WE MAY not know why the chicken crossed the road but there is a story as to why the rooster crows every morning.
According to folklore, the dragon borrowed its legs from snakes and antlers (some versions say it was the crest) from the rooster.
Hence, the rooster crows at the sky every morning for the dragon to return its antlers to it, so says Jessmond Ong, a trainer for Zi Wei Feng Shui Academy.
In an interview, Ong said this is the “Ding You” year, with “ding” representing fire and “you” representing the rooster, hence it is the Fire Rooster year.
“The Chinese view chickens in a positive light as the Chinese word for chicken is homophonous to the Chinese word for auspicious or lucky.
“The Chinese also associate the chicken and phoenix from the same family,” he said.
He added, according to Chinese mythology, the rooster embodies five virtues: politeness because of its comb, bravery because of its spurs, courage because it is a fearless fighter, benevolence because it shares its grain and reliability because it crows every morning without fail.
Hence, in ancient times, people use the rooster as a natural alarm clock.
When the rooster crows, it is time to get up and start the day, says Kuala Lumpur and Selangor Chinese Assembly Hall (KLSCAH) women’s division chairman Ng Geok Chee.
“With its straight neck and sharp gaze, head held high, the rooster is regarded positively by the Chinese.
“Aside from the rooster, the mother hen deserves praise too.
“A mother hen is often portrayed as nurturing and protective of her chicks, sometimes doing a better job than humans when it comes to protecting their own offspring,” she said.
She added that the chicken is the preferred livestock when it comes to offerings at prayers.
Aside from being used in prayer rituals, the rooster or chicken plays an important part in Chinese culture and traditions.
According to Ong, during ancient times, when a man went off to war, a rooster was used in place of him at a wedding ceremony because it represented a masculine element and reliability.
For a “ghost wedding” or posthumous wedding in the Chinese culture, where one or both parties have passed on, a rooster or chicken is used in place of a groom or bride.
“The year of the chicken is also called “you”, and that character also represents west and the time between 5pm and 7pm, which is the time for people to return home (from work) to rest.
“It also symbolises the transition between day and night, hence it is believed that the chicken is a medium that can cross over to the underworld,” he said.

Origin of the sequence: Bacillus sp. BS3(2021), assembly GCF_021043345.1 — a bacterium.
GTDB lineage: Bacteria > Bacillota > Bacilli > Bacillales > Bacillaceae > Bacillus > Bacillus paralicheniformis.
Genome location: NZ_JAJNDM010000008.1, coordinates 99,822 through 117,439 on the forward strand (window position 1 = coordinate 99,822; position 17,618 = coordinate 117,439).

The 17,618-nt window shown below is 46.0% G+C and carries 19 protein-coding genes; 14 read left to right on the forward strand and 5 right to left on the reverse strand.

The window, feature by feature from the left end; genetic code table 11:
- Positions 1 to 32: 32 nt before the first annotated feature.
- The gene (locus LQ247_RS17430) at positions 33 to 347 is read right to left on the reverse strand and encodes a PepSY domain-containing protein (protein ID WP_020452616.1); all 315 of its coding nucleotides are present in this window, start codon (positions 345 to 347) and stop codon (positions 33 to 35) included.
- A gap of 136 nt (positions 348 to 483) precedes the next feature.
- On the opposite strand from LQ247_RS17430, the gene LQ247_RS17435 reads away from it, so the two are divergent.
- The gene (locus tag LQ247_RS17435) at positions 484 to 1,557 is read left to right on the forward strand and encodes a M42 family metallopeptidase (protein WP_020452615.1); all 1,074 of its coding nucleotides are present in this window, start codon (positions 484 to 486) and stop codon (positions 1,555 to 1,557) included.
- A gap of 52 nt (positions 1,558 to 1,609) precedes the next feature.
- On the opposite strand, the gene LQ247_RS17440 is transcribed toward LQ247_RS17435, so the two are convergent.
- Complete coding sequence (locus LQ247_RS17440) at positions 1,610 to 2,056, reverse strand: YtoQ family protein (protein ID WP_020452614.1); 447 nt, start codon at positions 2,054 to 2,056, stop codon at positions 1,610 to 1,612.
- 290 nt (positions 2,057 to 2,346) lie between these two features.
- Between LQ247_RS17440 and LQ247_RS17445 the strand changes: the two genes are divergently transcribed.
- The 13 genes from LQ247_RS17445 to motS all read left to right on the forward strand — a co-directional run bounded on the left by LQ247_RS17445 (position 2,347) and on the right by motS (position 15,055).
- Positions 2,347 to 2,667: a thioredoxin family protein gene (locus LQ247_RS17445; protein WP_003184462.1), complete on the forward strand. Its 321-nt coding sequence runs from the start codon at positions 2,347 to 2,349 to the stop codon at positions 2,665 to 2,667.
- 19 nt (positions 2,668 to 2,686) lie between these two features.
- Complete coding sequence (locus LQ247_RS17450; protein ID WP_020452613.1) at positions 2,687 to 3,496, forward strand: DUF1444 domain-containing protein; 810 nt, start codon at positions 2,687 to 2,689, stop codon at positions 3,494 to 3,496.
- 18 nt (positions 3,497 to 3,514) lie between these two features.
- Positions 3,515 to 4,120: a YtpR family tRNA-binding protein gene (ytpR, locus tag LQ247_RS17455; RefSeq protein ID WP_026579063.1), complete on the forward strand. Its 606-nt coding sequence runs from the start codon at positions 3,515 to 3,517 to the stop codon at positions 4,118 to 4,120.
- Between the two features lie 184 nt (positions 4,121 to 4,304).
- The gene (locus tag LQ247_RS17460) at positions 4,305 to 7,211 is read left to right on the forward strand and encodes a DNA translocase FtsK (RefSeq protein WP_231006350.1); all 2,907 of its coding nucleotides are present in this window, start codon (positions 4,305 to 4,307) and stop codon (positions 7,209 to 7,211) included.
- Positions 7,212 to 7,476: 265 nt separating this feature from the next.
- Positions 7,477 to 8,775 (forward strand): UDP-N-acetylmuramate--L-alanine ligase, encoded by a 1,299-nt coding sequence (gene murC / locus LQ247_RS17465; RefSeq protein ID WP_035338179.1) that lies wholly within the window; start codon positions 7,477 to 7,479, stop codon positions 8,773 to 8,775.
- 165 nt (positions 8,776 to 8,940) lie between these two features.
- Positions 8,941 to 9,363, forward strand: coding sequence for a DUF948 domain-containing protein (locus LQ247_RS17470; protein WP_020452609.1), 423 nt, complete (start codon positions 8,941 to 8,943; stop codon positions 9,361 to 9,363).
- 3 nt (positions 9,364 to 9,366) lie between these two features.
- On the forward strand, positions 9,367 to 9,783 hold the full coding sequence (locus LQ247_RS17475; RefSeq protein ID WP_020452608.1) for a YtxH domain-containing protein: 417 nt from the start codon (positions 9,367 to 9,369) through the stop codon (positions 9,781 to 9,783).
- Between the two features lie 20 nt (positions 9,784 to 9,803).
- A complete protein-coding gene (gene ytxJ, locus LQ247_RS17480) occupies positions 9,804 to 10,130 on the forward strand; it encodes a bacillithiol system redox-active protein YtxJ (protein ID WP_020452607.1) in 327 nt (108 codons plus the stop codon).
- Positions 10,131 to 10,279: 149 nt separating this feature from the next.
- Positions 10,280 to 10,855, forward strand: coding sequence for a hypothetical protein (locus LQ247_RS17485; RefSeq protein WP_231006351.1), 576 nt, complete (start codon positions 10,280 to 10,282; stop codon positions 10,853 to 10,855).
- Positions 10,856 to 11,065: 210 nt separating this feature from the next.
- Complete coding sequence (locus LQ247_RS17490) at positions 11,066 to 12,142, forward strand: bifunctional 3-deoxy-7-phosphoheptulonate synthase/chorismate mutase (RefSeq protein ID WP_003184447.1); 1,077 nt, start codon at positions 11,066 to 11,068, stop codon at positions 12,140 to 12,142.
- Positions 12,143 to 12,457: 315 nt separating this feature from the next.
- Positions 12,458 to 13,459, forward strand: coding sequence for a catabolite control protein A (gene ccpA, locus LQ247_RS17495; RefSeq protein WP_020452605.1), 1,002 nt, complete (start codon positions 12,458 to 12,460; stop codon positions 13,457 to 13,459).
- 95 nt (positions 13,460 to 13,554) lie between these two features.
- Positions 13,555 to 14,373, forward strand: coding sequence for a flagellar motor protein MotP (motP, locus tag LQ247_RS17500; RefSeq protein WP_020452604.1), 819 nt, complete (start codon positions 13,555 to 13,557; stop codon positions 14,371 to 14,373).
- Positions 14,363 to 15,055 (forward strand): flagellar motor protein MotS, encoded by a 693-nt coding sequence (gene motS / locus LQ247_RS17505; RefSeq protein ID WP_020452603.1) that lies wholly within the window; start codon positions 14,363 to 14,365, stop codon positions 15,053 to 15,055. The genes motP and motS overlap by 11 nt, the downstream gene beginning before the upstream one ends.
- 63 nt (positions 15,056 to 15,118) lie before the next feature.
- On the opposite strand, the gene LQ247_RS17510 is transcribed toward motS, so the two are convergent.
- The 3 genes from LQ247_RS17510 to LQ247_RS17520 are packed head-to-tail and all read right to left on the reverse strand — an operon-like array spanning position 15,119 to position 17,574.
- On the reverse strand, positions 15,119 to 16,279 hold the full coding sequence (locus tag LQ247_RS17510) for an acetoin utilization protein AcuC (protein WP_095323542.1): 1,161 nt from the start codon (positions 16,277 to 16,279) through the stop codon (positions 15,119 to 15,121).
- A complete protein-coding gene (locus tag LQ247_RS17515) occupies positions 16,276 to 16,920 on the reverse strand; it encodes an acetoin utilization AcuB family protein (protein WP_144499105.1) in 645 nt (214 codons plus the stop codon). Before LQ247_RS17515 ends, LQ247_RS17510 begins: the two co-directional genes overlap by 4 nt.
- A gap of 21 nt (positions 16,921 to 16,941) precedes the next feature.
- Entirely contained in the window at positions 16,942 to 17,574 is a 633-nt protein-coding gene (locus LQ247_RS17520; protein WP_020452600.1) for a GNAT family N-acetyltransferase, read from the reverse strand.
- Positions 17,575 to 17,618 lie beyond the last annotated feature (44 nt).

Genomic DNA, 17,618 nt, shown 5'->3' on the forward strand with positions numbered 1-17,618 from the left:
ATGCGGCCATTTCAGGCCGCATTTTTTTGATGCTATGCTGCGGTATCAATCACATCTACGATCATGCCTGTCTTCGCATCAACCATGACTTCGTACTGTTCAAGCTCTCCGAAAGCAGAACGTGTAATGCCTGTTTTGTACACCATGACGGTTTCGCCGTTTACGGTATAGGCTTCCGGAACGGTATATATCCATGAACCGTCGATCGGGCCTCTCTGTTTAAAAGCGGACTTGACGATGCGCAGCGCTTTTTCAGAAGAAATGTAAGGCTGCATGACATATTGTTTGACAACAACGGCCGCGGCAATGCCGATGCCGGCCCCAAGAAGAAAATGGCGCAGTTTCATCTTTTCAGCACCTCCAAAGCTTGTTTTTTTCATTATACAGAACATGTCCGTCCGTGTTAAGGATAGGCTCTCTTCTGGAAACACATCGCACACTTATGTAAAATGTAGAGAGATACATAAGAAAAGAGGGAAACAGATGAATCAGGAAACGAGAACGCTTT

He added that in ancient times, people would tie a pair of chickens – one rooster and one hen – and place them under the bed of newlyweds.
“The chickens are used to symbolise that the bride would know her way home as chickens always know their way home and always return to roost.
“The next morning the chickens would be untied and the chicken that runs out from under the bed first would indicate the gender of the couple’s baby: a rooster symbolises that they will have a baby boy while a hen, a girl.
“It’s all about symbolism. As the rooster crows, it also symbolises not just a new day but a new beginning for the couple, as they start their life as a new family,” he said.
Fannie Chee, owner of Loving Moments, a shop in SS2 Petaling Jaya that sells supplies for Chinese weddings including chicken figurines, said people do not use real chickens these days.
“According to tradition, the chickens brought to the newlyweds home must be reared until its natural death and cannot be slaughtered.
“Therefore, chicken figurines are used in place of real chickens in Chinese weddings these days because people won’t want to keep live chickens in their homes,” she said.
Aside from cultural rites, chicken symbols are also used in architecture.
Tan Yeow Wooi, a heritage conservationist based in Penang, said terracotta chickens are placed on roof ridges as it is used as a good luck charm to deflect bad luck.
“A rooster is considered “yang” and has an air of righteousness about it.
“The Cantonese believe that the rooster can ward off evil, hence it is used in architecture.
“When the rooster crows, it signifies that it is dawn and all ghosts and evil beings would go away.
“The rooster is also used in “jian nian” (cut-and-paste porcelain shard work) or paintings (at the front door) for the same reason,” he said.
As to the rooster’s “yang” element, Ong said because chicken has a fire element; it was traditionally steamed, not fried.
“In ancient times, this is taken into account when preparing the royal meal, which has to be balanced and nutritious, for the emperor.
“Therefore, chickens are steamed because water (used when steaming) can balance the chicken’s “heaty” (yang) element,” he said.